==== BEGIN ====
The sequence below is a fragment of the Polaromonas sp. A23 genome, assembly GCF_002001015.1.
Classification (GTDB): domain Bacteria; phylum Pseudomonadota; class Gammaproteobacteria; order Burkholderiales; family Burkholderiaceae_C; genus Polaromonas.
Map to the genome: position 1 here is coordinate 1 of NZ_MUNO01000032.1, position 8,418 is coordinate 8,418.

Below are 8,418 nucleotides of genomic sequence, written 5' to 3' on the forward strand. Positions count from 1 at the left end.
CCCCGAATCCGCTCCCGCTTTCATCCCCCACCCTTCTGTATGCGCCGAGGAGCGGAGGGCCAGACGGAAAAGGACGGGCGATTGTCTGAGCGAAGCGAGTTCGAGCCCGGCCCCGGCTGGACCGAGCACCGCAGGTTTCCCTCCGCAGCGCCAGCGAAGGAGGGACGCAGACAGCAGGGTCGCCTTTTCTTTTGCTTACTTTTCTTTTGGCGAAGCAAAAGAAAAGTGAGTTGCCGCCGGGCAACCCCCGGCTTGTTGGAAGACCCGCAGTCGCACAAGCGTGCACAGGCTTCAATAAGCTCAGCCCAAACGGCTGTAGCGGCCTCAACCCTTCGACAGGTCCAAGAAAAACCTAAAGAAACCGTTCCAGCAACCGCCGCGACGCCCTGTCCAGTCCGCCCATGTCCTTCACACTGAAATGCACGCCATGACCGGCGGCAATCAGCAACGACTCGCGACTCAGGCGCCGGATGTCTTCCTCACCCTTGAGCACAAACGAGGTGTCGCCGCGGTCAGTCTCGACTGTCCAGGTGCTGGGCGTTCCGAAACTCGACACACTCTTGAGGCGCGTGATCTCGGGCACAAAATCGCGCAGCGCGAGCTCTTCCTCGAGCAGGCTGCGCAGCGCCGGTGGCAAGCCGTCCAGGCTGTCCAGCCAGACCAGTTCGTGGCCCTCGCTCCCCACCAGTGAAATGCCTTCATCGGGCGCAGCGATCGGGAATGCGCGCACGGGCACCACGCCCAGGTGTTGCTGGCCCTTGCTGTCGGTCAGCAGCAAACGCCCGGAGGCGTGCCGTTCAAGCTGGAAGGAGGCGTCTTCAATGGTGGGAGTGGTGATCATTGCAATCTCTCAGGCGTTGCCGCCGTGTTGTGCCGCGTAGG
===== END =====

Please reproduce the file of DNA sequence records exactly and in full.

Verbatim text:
The sequence below is a fragment of the Polaromonas sp. A23 genome, assembly GCF_002001015.1.
Classification (GTDB): domain Bacteria; phylum Pseudomonadota; class Gammaproteobacteria; order Burkholderiales; family Burkholderiaceae_C; genus Polaromonas.
Map to the genome: position 1 here is coordinate 1 of NZ_MUNO01000032.1, position 8,418 is coordinate 8,418.

Below are 8,418 nucleotides of genomic sequence, written 5' to 3' on the forward strand. Positions count from 1 at the left end.
CCCCGAATCCGCTCCCGCTTTCATCCCCCACCCTTCTGTATGCGCCGAGGAGCGGAGGGCCAGACGGAAAAGGACGGGCGATTGTCTGAGCGAAGCGAGTTCGAGCCCGGCCCCGGCTGGACCGAGCACCGCAGGTTTCCCTCCGCAGCGCCAGCGAAGGAGGGACGCAGACAGCAGGGTCGCCTTTTCTTTTGCTTACTTTTCTTTTGGCGAAGCAAAAGAAAAGTGAGTTGCCGCCGGGCAACCCCCGGCTTGTTGGAAGACCCGCAGTCGCACAAGCGTGCACAGGCTTCAATAAGCTCAGCCCAAACGGCTGTAGCGGCCTCAACCCTTCGACAGGTCCAAGAAAAACCTAAAGAAACCGTTCCAGCAACCGCCGCGACGCCCTGTCCAGTCCGCCCATGTCCTTCACACTGAAATGCACGCCATGACCGGCGGCAATCAGCAACGACTCGCGACTCAGGCGCCGGATGTCTTCCTCACCCTTGAGCACAAACGAGGTGTCGCCGCGGTCAGTCTCGACTGTCCAGGTGCTGGGCGTTCCGAAACTCGACACACTCTTGAGGCGCGTGATCTCGGGCACAAAATCGCGCAGCGCGAGCTCTTCCTCGAGCAGGCTGCGCAGCGCCGGTGGCAAGCCGTCCAGGCTGTCCAGCCAGACCAGTTCGTGGCCCTCGCTCCCCACCAGTGAAATGCCTTCATCGGGCGCAGCGATCGGGAATGCGCGCACGGGCACCACGCCCAGGTGTTGCTGGCCCTTGCTGTCGGTCAGCAGCAAACGCCCGGAGGCGTGCCGTTCAAGCTGGAAGGAGGCGTCTTCAATGGTGGGAGTGGTGATCATTGCAATCTCTCAGGCGTTGCCGCCGTGTTGTGCCGCGTAGG